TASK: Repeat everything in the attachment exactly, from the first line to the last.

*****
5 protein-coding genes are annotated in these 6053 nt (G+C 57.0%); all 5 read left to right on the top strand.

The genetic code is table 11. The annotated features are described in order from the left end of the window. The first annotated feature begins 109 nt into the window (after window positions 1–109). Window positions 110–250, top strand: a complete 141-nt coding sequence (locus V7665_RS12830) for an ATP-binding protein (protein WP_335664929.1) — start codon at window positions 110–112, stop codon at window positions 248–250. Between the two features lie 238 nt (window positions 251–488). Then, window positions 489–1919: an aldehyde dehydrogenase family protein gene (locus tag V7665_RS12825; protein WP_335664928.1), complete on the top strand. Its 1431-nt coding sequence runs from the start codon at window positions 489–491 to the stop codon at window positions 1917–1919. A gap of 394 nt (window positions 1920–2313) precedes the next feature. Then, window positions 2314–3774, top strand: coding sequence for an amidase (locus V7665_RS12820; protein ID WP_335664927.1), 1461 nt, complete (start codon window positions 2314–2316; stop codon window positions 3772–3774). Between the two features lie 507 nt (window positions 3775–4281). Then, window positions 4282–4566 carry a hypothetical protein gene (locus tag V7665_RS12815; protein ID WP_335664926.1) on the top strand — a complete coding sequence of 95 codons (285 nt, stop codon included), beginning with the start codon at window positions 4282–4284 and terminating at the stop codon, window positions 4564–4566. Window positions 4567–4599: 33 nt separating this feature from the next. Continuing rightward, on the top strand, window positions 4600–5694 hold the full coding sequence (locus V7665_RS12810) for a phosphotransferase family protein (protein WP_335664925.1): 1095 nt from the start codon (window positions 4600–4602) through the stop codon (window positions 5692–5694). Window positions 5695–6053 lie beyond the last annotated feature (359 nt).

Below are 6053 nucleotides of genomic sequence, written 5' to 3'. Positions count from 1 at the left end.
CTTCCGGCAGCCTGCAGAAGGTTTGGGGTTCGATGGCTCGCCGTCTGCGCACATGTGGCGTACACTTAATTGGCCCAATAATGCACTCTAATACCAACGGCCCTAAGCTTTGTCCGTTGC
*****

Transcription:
5 protein-coding genes are annotated in these 6053 nt (G+C 57.0%); all 5 read left to right on the top strand.

The genetic code is table 11. The annotated features are described in order from the left end of the window. The first annotated feature begins 109 nt into the window (after window positions 1–109). Window positions 110–250, top strand: a complete 141-nt coding sequence (locus V7665_RS12830) for an ATP-binding protein (protein WP_335664929.1) — start codon at window positions 110–112, stop codon at window positions 248–250. Between the two features lie 238 nt (window positions 251–488). Then, window positions 489–1919: an aldehyde dehydrogenase family protein gene (locus tag V7665_RS12825; protein WP_335664928.1), complete on the top strand. Its 1431-nt coding sequence runs from the start codon at window positions 489–491 to the stop codon at window positions 1917–1919. A gap of 394 nt (window positions 1920–2313) precedes the next feature. Then, window positions 2314–3774, top strand: coding sequence for an amidase (locus V7665_RS12820; protein ID WP_335664927.1), 1461 nt, complete (start codon window positions 2314–2316; stop codon window positions 3772–3774). Between the two features lie 507 nt (window positions 3775–4281). Then, window positions 4282–4566 carry a hypothetical protein gene (locus tag V7665_RS12815; protein ID WP_335664926.1) on the top strand — a complete coding sequence of 95 codons (285 nt, stop codon included), beginning with the start codon at window positions 4282–4284 and terminating at the stop codon, window positions 4564–4566. Window positions 4567–4599: 33 nt separating this feature from the next. Continuing rightward, on the top strand, window positions 4600–5694 hold the full coding sequence (locus V7665_RS12810) for a phosphotransferase family protein (protein WP_335664925.1): 1095 nt from the start codon (window positions 4600–4602) through the stop codon (window positions 5692–5694). Window positions 5695–6053 lie beyond the last annotated feature (359 nt).

Below are 6053 nucleotides of genomic sequence, written 5' to 3'. Positions count from 1 at the left end.
CTTCCGGCAGCCTGCAGAAGGTTTGGGGTTCGATGGCTCGCCGTCTGCGCACATGTGGCGTACACTTAATTGGCCCAATAATGCACTCTAATACCAACGGCCCTAAGCTTTGTCCGTTGC